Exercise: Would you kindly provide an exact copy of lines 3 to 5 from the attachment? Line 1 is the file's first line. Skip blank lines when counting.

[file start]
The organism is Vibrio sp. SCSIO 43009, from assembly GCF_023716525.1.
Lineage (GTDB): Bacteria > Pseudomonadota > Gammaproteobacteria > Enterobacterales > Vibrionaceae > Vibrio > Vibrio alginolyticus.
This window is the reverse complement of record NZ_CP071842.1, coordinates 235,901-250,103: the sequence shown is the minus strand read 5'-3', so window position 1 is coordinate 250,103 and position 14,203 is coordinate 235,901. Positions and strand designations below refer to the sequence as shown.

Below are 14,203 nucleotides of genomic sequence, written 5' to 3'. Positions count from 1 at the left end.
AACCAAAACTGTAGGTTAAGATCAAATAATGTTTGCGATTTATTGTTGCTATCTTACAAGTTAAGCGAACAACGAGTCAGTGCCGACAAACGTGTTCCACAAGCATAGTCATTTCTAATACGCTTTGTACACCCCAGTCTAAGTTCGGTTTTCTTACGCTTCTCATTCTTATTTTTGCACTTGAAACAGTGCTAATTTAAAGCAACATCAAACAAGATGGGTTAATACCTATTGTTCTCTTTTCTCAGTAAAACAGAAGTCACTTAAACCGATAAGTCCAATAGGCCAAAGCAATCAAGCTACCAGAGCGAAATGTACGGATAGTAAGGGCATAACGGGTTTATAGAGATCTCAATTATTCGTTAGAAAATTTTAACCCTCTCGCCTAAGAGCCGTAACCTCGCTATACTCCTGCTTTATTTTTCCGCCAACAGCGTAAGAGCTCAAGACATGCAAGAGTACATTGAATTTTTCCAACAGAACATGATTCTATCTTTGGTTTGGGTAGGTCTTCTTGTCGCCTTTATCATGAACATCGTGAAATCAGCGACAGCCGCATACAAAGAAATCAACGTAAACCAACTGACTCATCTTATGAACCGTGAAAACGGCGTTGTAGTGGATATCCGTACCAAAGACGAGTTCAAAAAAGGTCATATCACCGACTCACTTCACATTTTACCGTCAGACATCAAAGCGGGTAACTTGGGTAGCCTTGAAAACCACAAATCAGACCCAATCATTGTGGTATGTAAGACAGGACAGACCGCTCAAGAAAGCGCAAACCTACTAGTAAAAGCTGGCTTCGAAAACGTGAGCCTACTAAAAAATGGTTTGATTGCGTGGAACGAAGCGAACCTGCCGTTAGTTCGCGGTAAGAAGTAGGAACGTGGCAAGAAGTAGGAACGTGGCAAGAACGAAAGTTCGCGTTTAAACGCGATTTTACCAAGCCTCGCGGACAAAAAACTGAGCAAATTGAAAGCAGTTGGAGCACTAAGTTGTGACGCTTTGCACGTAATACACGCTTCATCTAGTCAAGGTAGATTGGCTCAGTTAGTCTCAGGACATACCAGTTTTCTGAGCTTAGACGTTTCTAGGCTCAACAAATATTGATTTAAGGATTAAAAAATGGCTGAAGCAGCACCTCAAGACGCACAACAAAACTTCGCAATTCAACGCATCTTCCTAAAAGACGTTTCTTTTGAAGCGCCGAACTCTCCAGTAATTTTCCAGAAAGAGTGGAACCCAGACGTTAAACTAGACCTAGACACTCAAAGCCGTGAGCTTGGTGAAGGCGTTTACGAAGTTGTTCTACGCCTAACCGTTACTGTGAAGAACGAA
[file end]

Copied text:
This window is the reverse complement of record NZ_CP071842.1, coordinates 235,901-250,103: the sequence shown is the minus strand read 5'-3', so window position 1 is coordinate 250,103 and position 14,203 is coordinate 235,901. Positions and strand designations below refer to the sequence as shown.

Below are 14,203 nucleotides of genomic sequence, written 5' to 3'. Positions count from 1 at the left end.
AACCAAAACTGTAGGTTAAGATCAAATAATGTTTGCGATTTATTGTTGCTATCTTACAAGTTAAGCGAACAACGAGTCAGTGCCGACAAACGTGTTCCACAAGCATAGTCATTTCTAATACGCTTTGTACACCCCAGTCTAAGTTCGGTTTTCTTACGCTTCTCATTCTTATTTTTGCACTTGAAACAGTGCTAATTTAAAGCAACATCAAACAAGATGGGTTAATACCTATTGTTCTCTTTTCTCAGTAAAACAGAAGTCACTTAAACCGATAAGTCCAATAGGCCAAAGCAATCAAGCTACCAGAGCGAAATGTACGGATAGTAAGGGCATAACGGGTTTATAGAGATCTCAATTATTCGTTAGAAAATTTTAACCCTCTCGCCTAAGAGCCGTAACCTCGCTATACTCCTGCTTTATTTTTCCGCCAACAGCGTAAGAGCTCAAGACATGCAAGAGTACATTGAATTTTTCCAACAGAACATGATTCTATCTTTGGTTTGGGTAGGTCTTCTTGTCGCCTTTATCATGAACATCGTGAAATCAGCGACAGCCGCATACAAAGAAATCAACGTAAACCAACTGACTCATCTTATGAACCGTGAAAACGGCGTTGTAGTGGATATCCGTACCAAAGACGAGTTCAAAAAAGGTCATATCACCGACTCACTTCACATTTTACCGTCAGACATCAAAGCGGGTAACTTGGGTAGCCTTGAAAACCACAAATCAGACCCAATCATTGTGGTATGTAAGACAGGACAGACCGCTCAAGAAAGCGCAAACCTACTAGTAAAAGCTGGCTTCGAAAACGTGAGCCTACTAAAAAATGGTTTGATTGCGTGGAACGAAGCGAACCTGCCGTTAGTTCGCGGTAAGAAGTAGGAACGTGGCAAGAAGTAGGAACGTGGCAAGAACGAAAGTTCGCGTTTAAACGCGATTTTACCAAGCCTCGCGGACAAAAAACTGAGCAAATTGAAAGCAGTTGGAGCACTAAGTTGTGACGCTTTGCACGTAATACACGCTTCATCTAGTCAAGGTAGATTGGCTCAGTTAGTCTCAGGACATACCAGTTTTCTGAGCTTAGACGTTTCTAGGCTCAACAAATATTGATTTAAGGATTAAAAAATGGCTGAAGCAGCACCTCAAGACGCACAACAAAACTTCGCAATTCAACGCATCTTCCTAAAAGACGTTTCTTTTGAAGCGCCGAACTCTCCAGTAATTTTCCAGAAAGAGTGGAACCCAGACGTTAAACTAGACCTAGACACTCAAAGCCGTGAGCTTGGTGAAGGCGTTTACGAAGTTGTTCTACGCCTAACCGTTACTGTGAAGAACGAA